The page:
Success Through ISS a Profile of Patricia Chiarelli: Self-Determined Individual and Aspiring Writer

Thirty-eight year old Tricia Chiarelli grew up in Kings Park in Suffolk County. One of five children, her childhood was a page out your average suburban playbook. However, society’s idea of normal was to fade for young Tricia at age seven when a neuromuscular condition rendered her in a chair, you know the kind with wheels.


A spirited child, she was fiercely independent and much like the famed Italian singer Frank Sinatra, preferred to do it her way. At first it seemed a noble venture but when it did not wane, it just became Tricia’s way.


She has accomplished a great deal in her life and was paid homage at the 37th Anniversary Celebration of Life Gala last fall. The celebration benefitted the family of FREE Network and other agencies. FREE is the acronym for Family Residences and Essential Enterprises, Inc. Their motto is Reach High, Achieve More. Tricia has lived that motto from the very day fate had her climb into her very first wheelchair.  “No thanks, I can do it,” is a common answer one received when they offer her any type of help whatsoever.


Today Floral Design and Creative Writing keep the young talent busy. She designed and made all forty of the Life Gala’s centerpieces. She said she was going for a fall feel to accompany the season when she conceptualized the colors. The name of her floral company is Imagination and her interest in designing and pursuing her own venture began in her late twenties.  “I took a class at manor Plains which is akin to a BOCES type program,” said Tricia.   She said she has done wedding centerpieces as well and specialized in silk.


Tricia said she enjoyed the shout out given to her at the Gala for her centerpieces by Chris Long the CEO of FREE.
Floral design is not her only passion. Tricia has been an avid reader her entire life and her favorite genre is suspense and psychological thrillers but admits to also enjoying a good love story.    So it was of little surprise to her family or friends when she took up the art of writing about a decade back.   “The first story I penned was a drama but was also a love story I guess,” she laughed.


Her teen novel, Internet Connection is completely finished, edited and ready to publish.  Tricia is currently working with a professional writer through Independent Support Services (ISS) to pursue avenues in which to publish the young adult novel and other works.  She recently went out on her first journalistic gig with her ISS Job Coach. She attended a Press Conference at Northport’s Veteran’s Hospital and co-wrote a journalistic piece about Post Traumatic Stress Disorder (PTSD).


Tricia’s father and mother were thrilled she got that opportunity and enjoyed reading her piece with her bi-line.   “I think the ISS program works great for certain people and I think Tricia is one of those people; she has initiative and she wants to grow and it allows her to grow,” said her proud father Andy.  He says it’s been a very positive experience for his daughter.  “It’s helping her with her vocation and her love of writing and she gets to pick her own people to help her get where she wants to be,” he added.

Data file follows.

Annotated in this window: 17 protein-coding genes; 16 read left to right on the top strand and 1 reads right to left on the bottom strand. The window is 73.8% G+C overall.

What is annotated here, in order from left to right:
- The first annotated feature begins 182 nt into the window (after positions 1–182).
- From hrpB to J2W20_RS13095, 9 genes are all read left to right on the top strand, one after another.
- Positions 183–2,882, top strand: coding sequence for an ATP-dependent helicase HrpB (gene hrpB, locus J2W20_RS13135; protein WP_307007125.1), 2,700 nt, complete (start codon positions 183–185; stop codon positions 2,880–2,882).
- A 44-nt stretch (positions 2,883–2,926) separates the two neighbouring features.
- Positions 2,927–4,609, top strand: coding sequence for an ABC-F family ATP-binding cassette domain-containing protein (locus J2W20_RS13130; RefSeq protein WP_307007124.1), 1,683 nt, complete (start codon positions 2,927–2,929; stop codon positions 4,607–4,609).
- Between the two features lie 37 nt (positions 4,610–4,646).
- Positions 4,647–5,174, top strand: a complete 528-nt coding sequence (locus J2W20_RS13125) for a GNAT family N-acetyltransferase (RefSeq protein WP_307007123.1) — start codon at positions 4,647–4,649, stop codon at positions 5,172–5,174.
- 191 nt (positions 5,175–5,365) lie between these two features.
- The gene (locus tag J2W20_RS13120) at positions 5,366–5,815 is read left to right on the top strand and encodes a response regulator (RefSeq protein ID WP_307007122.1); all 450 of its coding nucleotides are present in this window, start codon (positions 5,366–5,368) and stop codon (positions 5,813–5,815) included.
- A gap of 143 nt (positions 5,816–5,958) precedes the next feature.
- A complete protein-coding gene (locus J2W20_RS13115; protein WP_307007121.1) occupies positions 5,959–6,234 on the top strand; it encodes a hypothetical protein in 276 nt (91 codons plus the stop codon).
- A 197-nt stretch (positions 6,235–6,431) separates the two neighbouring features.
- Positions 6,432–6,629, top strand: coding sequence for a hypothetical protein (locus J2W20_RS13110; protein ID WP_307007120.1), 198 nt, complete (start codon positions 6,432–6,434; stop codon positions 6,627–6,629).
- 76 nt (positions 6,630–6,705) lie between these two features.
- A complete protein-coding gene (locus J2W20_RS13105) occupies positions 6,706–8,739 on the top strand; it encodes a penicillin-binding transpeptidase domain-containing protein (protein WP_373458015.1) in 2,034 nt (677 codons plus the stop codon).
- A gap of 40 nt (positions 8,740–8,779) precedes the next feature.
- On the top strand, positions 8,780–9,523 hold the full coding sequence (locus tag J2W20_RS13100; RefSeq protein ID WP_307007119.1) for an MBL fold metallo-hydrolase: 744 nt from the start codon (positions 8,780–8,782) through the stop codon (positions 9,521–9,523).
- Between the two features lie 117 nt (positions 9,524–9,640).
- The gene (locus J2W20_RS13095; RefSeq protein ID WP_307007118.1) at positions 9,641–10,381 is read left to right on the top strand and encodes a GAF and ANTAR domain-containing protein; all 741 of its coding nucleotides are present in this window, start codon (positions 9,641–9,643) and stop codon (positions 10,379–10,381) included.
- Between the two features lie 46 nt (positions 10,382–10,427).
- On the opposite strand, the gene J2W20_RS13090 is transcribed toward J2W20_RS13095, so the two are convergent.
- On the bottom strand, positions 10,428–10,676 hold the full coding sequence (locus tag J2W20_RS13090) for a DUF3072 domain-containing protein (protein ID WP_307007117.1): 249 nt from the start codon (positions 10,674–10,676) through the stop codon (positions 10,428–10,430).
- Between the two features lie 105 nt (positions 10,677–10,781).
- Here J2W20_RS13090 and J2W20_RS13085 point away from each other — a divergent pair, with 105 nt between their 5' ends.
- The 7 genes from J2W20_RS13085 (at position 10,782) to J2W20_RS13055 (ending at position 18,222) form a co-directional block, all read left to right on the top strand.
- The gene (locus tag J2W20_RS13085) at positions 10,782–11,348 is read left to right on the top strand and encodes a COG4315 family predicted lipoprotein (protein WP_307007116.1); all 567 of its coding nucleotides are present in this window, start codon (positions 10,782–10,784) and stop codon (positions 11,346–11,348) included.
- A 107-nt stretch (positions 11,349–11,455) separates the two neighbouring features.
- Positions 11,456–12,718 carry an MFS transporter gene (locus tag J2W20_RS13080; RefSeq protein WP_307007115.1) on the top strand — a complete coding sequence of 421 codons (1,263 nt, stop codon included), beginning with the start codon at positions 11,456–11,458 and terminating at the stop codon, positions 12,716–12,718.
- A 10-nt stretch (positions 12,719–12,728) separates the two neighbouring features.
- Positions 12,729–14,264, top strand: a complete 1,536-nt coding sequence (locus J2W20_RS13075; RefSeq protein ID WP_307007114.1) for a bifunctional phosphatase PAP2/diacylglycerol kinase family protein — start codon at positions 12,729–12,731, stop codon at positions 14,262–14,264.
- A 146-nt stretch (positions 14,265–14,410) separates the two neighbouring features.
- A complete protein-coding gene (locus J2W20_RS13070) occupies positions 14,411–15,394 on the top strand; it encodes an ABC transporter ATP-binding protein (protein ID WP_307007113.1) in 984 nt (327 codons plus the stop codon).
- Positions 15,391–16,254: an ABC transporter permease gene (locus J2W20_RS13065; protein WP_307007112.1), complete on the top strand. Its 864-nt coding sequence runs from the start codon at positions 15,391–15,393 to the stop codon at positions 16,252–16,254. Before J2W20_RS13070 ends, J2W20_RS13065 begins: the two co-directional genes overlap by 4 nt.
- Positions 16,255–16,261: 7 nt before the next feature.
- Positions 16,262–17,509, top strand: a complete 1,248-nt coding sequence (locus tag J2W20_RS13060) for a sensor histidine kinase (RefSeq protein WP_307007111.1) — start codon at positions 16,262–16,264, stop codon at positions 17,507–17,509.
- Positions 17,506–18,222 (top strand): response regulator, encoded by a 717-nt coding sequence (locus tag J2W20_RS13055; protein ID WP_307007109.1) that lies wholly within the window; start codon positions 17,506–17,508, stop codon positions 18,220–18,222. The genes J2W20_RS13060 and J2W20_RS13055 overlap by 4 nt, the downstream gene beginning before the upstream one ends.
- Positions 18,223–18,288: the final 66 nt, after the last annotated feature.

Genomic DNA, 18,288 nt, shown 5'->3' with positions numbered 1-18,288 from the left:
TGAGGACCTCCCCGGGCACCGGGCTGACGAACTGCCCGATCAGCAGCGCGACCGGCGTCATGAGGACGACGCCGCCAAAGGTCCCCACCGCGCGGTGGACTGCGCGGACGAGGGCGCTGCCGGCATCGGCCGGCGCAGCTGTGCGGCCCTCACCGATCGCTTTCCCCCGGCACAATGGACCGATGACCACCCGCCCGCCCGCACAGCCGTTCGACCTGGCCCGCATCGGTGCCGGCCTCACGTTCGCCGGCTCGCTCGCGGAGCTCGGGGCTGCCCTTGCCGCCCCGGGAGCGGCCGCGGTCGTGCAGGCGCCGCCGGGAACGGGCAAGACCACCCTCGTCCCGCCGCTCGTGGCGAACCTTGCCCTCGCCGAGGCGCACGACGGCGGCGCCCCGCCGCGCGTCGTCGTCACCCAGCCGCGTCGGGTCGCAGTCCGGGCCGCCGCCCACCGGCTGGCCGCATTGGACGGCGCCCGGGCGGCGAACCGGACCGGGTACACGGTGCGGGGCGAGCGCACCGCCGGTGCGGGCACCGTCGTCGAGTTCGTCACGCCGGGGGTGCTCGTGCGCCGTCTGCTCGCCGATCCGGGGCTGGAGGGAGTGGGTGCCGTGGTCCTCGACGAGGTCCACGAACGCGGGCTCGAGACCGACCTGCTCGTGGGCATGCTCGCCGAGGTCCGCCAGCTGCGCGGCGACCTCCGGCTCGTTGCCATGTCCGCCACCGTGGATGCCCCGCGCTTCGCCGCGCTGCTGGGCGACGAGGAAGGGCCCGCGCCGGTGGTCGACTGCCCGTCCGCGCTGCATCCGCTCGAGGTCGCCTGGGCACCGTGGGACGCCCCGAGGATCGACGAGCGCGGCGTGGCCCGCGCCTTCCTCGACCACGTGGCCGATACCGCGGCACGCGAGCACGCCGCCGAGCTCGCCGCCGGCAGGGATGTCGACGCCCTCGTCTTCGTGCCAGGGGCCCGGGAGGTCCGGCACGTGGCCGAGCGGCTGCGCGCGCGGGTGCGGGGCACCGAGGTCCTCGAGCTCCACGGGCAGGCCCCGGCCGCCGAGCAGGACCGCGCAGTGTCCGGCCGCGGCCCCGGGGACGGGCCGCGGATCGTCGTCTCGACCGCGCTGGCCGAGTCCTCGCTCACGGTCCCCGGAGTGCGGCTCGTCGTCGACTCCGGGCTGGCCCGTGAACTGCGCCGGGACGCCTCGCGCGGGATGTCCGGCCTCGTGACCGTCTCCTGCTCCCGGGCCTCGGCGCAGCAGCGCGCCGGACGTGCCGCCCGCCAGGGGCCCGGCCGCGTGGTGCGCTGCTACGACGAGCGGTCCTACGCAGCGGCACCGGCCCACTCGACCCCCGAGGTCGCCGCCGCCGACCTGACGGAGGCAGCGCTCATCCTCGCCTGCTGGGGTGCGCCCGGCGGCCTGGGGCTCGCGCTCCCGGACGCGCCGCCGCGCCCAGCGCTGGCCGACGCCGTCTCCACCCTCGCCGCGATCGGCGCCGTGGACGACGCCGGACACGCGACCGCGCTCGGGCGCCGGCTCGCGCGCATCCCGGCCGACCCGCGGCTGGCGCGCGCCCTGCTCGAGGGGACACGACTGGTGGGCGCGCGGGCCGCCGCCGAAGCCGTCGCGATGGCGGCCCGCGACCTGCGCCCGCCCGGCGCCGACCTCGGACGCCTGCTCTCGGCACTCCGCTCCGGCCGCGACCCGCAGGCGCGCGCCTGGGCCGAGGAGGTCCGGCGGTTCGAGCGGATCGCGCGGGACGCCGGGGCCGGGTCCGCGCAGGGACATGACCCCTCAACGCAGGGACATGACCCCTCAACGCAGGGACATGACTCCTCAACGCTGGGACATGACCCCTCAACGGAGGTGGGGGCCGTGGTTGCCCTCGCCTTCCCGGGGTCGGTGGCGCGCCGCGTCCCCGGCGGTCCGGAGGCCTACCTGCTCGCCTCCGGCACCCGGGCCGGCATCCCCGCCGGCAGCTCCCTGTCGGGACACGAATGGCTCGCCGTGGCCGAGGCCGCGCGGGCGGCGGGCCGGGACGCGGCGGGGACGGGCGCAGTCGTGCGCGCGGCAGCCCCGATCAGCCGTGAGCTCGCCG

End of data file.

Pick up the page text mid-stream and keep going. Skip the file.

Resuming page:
Tricia says she agrees with her Dad and is very grateful that these services exists.  “I am very happy with the ISS program, it gives me a lot of opportunities to fulfill my goals,” said the now published writer.

“However, there is one goal I hope to someday achieve, I hope to have my own apartment,” she added.      Tricia has been involved with ISS since May.   “ISS give me a choice, it gives me more freedom than other programs,” she explained.


Both Tricia’s parents and Tricia like the component of ISS and Self Determination that allows participants to choose who they work with.   Her mother Anne says she has a very positive feeling about it.  “It’s working very well for our sons and for Patricia,” she said.   Tricia’s twin brother David and her older brother Peter also have the same neuromuscular disease that came about several years after they were born.


Anne talked about her children’s school experience and IEP’s and how they were evaluated and taught because they had special needs.  She talked about the terminology.   “When Martin Luther King gave his famed speech, he didn’t say I have ‘valued outcomes’ he said, I HAVE A DREAM,” said Anne.    She loves that ISS is allowing her children to pursue some of their dreams.


You can view some of Tricia Chiarelli’s work on (Interference and  Cash or Debit?). However; she admits her big dream is to see her work in a book store some day.  Those that know her, know she will Reach High – Advance More.  Tricia says ISS is helping her to do so!


This blog post was contributed by:

Maureen Ledden Rossi